In a stunning display of disdain for its human rights obligations, the Government of Bahrain announced today, in an “urgent” message, that it had revoked the citizenship of 31 Bahraini activists, including ADHRB Director Husain Abdulla. Husain’s full name, as listed in the announcement, is Hussain AbdulShaheed Hubail. Although Bahrain’s Citizenship Act stipulates that citizenship may be revoked by order of the king, no such order has yet been made public.
In its vaguely-worded statement, the government claimed that nationality is reevaluated when a citizen “causes damage to state security.” According to one political opposition leader, many of the individuals on the list who had been charged by a military court for harming state security last year were later acquitted of such charges, raising questions about the sincerity of the government’s reason for revoking citizenship. Some believe that the government’s action is politically motivated, as most of the 31 individuals have been harshly critical of the government’s repression of human rights in Bahrain since the outbreak of protests last year.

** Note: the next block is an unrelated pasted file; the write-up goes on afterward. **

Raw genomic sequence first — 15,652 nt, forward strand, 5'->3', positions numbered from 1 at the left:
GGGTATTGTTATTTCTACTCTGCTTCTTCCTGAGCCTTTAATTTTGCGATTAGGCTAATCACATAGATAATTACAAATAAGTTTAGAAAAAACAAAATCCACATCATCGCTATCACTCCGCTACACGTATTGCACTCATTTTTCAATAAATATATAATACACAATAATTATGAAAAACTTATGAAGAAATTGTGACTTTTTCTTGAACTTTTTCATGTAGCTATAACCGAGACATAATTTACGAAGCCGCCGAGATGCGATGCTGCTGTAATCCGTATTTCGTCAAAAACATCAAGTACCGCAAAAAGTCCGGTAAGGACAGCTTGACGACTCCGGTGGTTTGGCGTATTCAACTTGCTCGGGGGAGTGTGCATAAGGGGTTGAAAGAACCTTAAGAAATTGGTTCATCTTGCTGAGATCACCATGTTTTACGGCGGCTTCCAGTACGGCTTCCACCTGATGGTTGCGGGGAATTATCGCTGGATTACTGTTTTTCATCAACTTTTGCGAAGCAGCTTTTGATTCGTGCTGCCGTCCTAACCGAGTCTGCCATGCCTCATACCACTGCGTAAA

“The Government of Bahrain has been systematically targeting activists for years. The decision to revoke our citizenship now, just two weeks before the one-year anniversary of the Bahrain Independent Commission of Inquiry report, appears to be yet another attempt by the government to silence dissent,” said ADHRB Director Husain Abdulla. “I expect such actions will have the opposite effect, causing more people to doubt the government’s commitment to human rights.”
Although the government’s action is viewed as being politically motivated, it could have far more serious implications for activists who do not possess dual citizenship. Those individuals will become stateless as a result of this decision, in violation of international human rights law, likely leading to significant hardships for them.
“Over the course of the past 21 months, the Government of Bahrain has violated the right to life; the rights to free speech, expression, association, and peaceful protest; the rights to freedom from arbitrary arrest, torture, and cruel, inhuman, or degrading treatment; the rights to a fair trial and to be innocent until proven guilty; and the rights to work and to an education,” explained Mr. Abdulla. “In that respect, the government’s decision to now revoke citizenship rights is just another attempt to silence its critics. Unfortunately, I don’t think we’ve seen the end of attacks on dissidents by the Government of Bahrain.”
Please click here for a PDF of this statement.